Taking Action on GRIZZLY STEPPE Data with ThreatQ

POSTED BY MIKE CLARK

In early October, the DHS’ NCCIC and the FBI released a Joint Analysis Report (JAR) detailing a campaign they attribute to Russia.  The campaign target was the Democratic National Committee and is alleged to have resulted in numerous data leaks.  Not only was the attack attributed to Russian nationals, but the Russian Intelligence Services (RIS) were also implicated. The JAR was provided in multiple files and formats.  A PDF describing the event for human analysis, a STIX file that provided technical indicators, and also a csv for systems that aren’t able to work with STIX.  ThreatQ’s threat intelligence platform can parse and ingest all three file formats, and in this blog post we will demonstrate how to use this information in ThreatQ and your security infrastructure.

Before we import the data, let’s create a new Adversary so we can easily attribute all of this data. The report uses the term GRIZZLY STEPPE for the adversary name, so we will as well.  Other Intelligence Providers use different names such as APT28.  If they already exist they can be linked to this new Adversary.  Creating an Adversary is easy and once the Adversary is created, we can easily link Indicators to it.

Importing
ThreatQ can handle STIX in two ways:  using a TAXII endpoint for automated download and ingestion, and importing a single STIX file on demand.  Since the report was released as an XML file, we will use the manual import process.  To start, you bring up the Create Indicator window, drop the report in and select the STIX parser.

After this step, we have the opportunity to add more context, save the file, set the a status for any indicators status, and add any additional attributes from the report.  Finally, we will have a chance to review all of threat data that was  extracted from the STIX file.  Here an analyst can prune and massage the data as they’d like before the final import.  The TQ Platform will also inform you at this step if an Indicator is already present in the system.

As seen above, all the Indicators in the STIX file will be related to the GRIZZLY STEPPE Adversary.  We can also set a confidence level about this relationship – we’ll go with a value of 25%.   This is completely up to the analyst.  I have chosen a lower value due to the prevalence of TOR nodes and the lack of context surrounding many of the Indicators.

Now we save the import and all of the Indicators are created and the relations made.  We can also relate the JAR STIX file to the Adversary by clicking on the Link File button under the Related Files section.   There has been a bit of industry blow-back on the quality of some of the indicators so we’ll play it safe and set the indicator status to Review, so they will not automatically be sent to our security infrastructure potentially causing major problems. This is an important thing to consider when working with intelligence, the consumer should be able to make their own decisions and assessment of how to apply the information provided. ThreatQ aids in this process. The Adversary we made now looks like this.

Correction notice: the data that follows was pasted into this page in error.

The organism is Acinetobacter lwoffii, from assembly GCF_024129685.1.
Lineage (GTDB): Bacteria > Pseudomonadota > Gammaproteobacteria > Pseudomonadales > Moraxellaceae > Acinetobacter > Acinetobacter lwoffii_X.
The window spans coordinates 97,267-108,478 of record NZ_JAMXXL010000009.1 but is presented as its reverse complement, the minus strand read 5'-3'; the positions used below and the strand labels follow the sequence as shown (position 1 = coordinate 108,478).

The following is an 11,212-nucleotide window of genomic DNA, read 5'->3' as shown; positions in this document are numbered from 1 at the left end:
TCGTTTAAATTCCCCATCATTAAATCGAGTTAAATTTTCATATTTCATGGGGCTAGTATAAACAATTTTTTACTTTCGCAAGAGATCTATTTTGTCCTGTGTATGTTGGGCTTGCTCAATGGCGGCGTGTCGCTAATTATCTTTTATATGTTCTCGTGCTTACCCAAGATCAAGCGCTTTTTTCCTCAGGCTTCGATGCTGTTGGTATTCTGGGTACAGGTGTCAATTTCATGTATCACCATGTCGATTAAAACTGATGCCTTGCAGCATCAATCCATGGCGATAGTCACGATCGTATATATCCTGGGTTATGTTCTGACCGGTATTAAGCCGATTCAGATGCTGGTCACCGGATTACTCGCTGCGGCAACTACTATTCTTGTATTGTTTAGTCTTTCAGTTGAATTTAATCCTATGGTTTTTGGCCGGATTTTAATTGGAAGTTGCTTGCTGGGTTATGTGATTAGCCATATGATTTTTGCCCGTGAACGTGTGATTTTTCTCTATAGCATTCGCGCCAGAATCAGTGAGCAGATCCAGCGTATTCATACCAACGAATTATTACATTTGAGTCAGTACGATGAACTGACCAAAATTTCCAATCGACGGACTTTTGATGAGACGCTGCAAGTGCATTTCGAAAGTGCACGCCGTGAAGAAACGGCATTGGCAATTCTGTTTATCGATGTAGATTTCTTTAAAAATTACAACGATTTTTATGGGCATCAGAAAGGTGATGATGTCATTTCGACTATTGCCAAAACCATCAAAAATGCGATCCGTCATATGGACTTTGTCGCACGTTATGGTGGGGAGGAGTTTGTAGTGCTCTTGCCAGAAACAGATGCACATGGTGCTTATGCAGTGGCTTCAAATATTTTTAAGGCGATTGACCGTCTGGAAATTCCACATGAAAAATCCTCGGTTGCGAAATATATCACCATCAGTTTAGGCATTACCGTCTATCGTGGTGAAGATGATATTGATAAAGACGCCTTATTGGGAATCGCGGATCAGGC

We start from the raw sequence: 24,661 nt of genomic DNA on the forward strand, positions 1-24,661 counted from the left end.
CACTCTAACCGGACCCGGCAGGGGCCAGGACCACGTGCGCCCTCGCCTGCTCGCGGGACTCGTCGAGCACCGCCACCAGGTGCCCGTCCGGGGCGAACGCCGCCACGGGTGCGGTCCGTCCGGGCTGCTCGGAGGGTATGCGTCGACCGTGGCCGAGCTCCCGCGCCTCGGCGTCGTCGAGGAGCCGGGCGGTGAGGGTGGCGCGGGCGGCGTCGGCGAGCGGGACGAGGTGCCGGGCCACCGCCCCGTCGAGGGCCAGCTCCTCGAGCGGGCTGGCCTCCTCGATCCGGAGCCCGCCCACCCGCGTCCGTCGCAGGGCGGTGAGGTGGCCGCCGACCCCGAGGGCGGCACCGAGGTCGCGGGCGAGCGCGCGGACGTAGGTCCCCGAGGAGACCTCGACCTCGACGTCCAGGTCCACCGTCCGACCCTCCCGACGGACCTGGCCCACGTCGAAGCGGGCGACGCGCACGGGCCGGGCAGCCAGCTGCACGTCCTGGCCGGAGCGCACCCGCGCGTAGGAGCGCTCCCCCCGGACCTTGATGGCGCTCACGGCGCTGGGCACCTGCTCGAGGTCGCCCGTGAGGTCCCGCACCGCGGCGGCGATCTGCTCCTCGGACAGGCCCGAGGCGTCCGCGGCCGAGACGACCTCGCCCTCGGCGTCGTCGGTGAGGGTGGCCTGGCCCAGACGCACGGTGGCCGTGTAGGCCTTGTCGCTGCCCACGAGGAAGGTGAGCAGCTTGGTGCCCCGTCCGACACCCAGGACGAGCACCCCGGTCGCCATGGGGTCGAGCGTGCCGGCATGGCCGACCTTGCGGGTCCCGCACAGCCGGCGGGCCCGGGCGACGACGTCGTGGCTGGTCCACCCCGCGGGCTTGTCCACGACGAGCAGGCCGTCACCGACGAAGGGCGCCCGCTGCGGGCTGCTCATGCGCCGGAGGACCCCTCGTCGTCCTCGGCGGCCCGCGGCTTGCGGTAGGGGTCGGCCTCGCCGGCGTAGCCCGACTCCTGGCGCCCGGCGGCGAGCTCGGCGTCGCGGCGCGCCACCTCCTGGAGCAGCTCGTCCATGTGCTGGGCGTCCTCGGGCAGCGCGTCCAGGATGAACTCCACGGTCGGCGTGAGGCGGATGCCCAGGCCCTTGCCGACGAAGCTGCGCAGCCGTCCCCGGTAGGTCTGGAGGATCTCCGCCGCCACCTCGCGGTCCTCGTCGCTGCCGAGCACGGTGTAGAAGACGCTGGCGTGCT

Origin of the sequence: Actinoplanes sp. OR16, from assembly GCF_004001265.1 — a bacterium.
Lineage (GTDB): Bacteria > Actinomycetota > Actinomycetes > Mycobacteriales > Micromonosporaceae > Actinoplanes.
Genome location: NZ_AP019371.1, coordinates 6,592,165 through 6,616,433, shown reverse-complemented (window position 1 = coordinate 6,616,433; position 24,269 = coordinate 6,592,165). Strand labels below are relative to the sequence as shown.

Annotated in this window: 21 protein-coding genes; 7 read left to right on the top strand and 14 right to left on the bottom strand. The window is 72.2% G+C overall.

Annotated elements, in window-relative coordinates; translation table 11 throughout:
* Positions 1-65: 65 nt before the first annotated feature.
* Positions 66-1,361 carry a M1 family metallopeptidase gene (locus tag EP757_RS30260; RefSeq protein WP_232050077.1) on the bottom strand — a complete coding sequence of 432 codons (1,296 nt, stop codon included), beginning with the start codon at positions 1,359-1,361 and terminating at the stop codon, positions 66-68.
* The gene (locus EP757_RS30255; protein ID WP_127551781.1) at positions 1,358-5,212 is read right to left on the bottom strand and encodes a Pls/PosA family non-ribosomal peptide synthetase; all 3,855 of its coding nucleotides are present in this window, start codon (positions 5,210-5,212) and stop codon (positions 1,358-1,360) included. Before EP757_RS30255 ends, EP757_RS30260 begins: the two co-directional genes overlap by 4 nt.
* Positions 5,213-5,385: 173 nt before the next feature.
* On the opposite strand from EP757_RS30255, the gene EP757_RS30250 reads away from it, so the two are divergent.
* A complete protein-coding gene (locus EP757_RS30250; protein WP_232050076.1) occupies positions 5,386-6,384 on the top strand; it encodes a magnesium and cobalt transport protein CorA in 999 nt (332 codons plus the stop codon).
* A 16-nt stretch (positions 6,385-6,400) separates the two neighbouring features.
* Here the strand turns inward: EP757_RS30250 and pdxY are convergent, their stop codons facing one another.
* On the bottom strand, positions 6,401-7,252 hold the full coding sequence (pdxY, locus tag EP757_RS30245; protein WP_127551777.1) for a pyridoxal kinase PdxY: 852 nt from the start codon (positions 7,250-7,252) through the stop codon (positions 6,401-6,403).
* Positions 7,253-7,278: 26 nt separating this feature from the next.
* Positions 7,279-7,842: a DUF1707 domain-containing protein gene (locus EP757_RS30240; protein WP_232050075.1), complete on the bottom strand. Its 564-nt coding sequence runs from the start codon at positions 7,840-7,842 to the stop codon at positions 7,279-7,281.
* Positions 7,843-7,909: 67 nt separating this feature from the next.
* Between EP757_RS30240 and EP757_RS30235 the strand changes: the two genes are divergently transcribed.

Alternatively, after you import the indicators if you have a change of heart and want the GRIZZLY STEPPE bundle to deploy to your infrastructure, you can use the Bulk Modification tool to change all of this Adversary’s Related Indicators status to Active.

Hunting

One of the first questions we want to answer is: Have we seen any of these Indicators?  There are a number of ways we can go about this, for example, we can Export them in a format that our SIEM can perform a search, but an alternative approach is to check our logging devices for them.  We can run a historical search based on an Adversary.

This would allow a Threat Intelligence team to more easily report on the activities of a specific group against their organization.  This is especially helpful when an Intelligence Provider released a report on a newly discovered Adversary.  Using ThreatQ’s threat intelligence platform, the Threat Intelligence team can show its value by quickly responding to the report and informing the proper stakeholders.
Leveraging Operations, such as a SIEM query, we can automatically perform a ‘Rear View Mirror’ search  (aka historical search) against all of the Indicators related to an Adversary.  The result of which is an Event with all the Indicators which were seen as relations.  An analyst can then pivot to them and take a closer look at the logs.  

This can be the basis of a report to management or to your customers on how the latest revealed Adversary whitepaper is related to their organization.  
In the above example the Indicators shown were seen in our  SIEM.  This search and event creation can be launched with a single action, making it very easy to get started.  This approach, based on an Adversary or other Entity, allows for focused reporting as they are all related to that top level subject.  Threat Intelligence is much easier to understand and act on when organized in such a way as it provides a clear objective.  In this case, to see if GRIZZLY STEPPE made any attempts against an organization.   An analyst can then pivot into the Indicator and run a SIEM Operation to see the specific log entries which were seen from the Adversary.

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